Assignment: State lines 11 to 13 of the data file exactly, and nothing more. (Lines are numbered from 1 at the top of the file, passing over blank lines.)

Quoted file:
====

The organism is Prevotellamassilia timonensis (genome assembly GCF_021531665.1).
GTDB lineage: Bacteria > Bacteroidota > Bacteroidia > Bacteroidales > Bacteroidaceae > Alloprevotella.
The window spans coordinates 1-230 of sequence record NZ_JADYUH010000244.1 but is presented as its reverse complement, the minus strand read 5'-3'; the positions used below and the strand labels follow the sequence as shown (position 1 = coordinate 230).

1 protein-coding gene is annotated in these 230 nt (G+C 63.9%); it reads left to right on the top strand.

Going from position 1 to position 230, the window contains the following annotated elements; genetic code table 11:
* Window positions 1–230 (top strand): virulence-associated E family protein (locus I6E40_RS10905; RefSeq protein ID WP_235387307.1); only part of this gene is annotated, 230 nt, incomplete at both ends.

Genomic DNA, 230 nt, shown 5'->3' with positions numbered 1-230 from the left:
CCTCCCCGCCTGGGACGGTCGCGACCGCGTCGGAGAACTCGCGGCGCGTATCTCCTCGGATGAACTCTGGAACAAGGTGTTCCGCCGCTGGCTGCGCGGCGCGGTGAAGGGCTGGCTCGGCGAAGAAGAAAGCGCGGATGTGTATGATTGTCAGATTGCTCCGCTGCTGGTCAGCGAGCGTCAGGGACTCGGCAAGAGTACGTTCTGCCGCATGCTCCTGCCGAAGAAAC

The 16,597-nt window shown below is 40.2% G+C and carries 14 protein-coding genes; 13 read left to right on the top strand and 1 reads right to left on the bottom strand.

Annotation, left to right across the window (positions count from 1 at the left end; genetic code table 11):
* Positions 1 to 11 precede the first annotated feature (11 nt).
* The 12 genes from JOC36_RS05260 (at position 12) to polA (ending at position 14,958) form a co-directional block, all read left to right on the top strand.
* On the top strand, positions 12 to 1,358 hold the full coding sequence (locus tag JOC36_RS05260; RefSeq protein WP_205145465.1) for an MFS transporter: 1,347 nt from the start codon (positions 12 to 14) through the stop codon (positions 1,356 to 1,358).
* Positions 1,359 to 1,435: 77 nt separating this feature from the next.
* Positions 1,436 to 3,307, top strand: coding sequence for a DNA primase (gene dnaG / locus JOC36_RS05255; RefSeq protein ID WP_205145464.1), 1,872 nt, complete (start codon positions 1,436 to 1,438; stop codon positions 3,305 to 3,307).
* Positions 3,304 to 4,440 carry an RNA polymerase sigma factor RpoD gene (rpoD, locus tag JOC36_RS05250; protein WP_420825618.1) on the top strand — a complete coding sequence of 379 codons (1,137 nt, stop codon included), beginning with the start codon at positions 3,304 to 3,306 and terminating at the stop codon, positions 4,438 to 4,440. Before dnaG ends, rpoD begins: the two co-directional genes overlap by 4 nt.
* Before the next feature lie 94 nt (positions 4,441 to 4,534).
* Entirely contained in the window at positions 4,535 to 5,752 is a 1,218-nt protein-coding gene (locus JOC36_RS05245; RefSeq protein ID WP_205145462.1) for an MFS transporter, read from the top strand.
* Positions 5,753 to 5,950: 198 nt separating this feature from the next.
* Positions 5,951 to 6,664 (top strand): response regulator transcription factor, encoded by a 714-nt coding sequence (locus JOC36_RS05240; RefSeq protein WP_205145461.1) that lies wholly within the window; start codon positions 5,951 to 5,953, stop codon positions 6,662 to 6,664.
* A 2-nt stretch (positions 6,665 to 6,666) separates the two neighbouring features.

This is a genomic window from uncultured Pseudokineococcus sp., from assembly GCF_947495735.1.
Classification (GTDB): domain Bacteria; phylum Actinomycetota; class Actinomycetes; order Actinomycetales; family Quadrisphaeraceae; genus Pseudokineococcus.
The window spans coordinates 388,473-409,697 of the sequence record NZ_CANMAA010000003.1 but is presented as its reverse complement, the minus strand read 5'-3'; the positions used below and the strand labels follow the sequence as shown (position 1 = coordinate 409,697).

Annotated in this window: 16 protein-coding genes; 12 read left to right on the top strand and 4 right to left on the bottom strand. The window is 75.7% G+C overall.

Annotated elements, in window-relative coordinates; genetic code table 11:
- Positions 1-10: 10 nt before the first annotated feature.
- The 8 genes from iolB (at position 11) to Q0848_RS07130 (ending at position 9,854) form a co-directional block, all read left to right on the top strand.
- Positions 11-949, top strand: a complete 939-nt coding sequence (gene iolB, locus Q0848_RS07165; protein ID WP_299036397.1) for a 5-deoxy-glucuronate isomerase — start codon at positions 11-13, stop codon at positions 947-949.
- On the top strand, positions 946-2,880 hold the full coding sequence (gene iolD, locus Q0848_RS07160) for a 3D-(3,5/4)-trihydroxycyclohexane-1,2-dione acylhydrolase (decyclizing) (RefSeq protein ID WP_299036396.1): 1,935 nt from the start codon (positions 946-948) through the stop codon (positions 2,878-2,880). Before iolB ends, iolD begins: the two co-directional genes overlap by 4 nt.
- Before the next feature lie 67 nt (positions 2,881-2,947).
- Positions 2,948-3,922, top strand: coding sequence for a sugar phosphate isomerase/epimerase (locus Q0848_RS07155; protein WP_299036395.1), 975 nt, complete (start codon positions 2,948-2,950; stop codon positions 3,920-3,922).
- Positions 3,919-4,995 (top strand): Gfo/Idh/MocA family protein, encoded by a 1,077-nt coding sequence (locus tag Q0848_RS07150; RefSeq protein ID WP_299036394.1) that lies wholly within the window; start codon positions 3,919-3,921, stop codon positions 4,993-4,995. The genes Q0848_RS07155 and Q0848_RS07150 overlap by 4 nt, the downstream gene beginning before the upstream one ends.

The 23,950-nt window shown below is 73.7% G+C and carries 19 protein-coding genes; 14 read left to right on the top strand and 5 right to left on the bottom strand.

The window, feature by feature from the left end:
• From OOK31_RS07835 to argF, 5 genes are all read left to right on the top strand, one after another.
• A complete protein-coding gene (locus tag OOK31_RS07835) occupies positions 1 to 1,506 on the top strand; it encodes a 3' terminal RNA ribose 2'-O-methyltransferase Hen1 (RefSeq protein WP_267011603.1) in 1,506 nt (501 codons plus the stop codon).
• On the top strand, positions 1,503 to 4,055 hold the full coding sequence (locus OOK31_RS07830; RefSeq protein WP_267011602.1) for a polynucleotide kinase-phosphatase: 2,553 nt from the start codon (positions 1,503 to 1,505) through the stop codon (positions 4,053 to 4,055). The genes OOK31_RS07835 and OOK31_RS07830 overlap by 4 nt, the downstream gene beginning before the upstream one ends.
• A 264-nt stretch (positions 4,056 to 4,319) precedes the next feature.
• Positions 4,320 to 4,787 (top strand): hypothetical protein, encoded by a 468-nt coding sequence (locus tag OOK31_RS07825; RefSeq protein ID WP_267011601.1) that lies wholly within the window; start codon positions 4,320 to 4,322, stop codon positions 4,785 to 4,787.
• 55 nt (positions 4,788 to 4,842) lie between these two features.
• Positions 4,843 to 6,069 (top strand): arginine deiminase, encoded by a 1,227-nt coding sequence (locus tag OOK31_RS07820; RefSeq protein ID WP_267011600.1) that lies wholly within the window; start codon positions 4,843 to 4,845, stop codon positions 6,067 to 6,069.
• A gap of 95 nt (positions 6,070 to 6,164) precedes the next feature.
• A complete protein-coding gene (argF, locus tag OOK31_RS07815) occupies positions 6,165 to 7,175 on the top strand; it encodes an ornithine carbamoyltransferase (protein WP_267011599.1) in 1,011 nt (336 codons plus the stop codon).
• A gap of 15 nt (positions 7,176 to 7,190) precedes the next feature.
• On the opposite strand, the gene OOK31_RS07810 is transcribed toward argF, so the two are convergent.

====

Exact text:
* Positions 1 to 11 precede the first annotated feature (11 nt).
* The 12 genes from JOC36_RS05260 (at position 12) to polA (ending at position 14,958) form a co-directional block, all read left to right on the top strand.
* On the top strand, positions 12 to 1,358 hold the full coding sequence (locus tag JOC36_RS05260; RefSeq protein WP_205145465.1) for an MFS transporter: 1,347 nt from the start codon (positions 12 to 14) through the stop codon (positions 1,356 to 1,358).